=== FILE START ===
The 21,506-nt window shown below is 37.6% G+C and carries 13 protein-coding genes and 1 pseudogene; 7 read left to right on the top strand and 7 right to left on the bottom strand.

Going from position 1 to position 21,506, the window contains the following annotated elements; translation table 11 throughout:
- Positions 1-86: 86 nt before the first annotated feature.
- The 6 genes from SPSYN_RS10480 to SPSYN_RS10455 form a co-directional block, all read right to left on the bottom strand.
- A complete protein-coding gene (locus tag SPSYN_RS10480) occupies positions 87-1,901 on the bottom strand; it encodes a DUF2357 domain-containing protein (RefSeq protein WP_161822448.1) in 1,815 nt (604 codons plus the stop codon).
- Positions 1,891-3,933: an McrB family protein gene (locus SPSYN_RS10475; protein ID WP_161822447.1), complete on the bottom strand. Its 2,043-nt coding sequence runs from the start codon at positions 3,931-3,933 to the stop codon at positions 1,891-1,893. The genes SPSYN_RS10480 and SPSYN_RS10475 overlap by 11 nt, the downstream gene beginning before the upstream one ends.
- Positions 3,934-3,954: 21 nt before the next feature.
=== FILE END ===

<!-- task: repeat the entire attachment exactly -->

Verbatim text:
The 21,506-nt window shown below is 37.6% G+C and carries 13 protein-coding genes and 1 pseudogene; 7 read left to right on the top strand and 7 right to left on the bottom strand.

Going from position 1 to position 21,506, the window contains the following annotated elements; translation table 11 throughout:
- Positions 1-86: 86 nt before the first annotated feature.
- The 6 genes from SPSYN_RS10480 to SPSYN_RS10455 form a co-directional block, all read right to left on the bottom strand.
- A complete protein-coding gene (locus tag SPSYN_RS10480) occupies positions 87-1,901 on the bottom strand; it encodes a DUF2357 domain-containing protein (RefSeq protein WP_161822448.1) in 1,815 nt (604 codons plus the stop codon).
- Positions 1,891-3,933: an McrB family protein gene (locus SPSYN_RS10475; protein ID WP_161822447.1), complete on the bottom strand. Its 2,043-nt coding sequence runs from the start codon at positions 3,931-3,933 to the stop codon at positions 1,891-1,893. The genes SPSYN_RS10480 and SPSYN_RS10475 overlap by 11 nt, the downstream gene beginning before the upstream one ends.
- Positions 3,934-3,954: 21 nt before the next feature.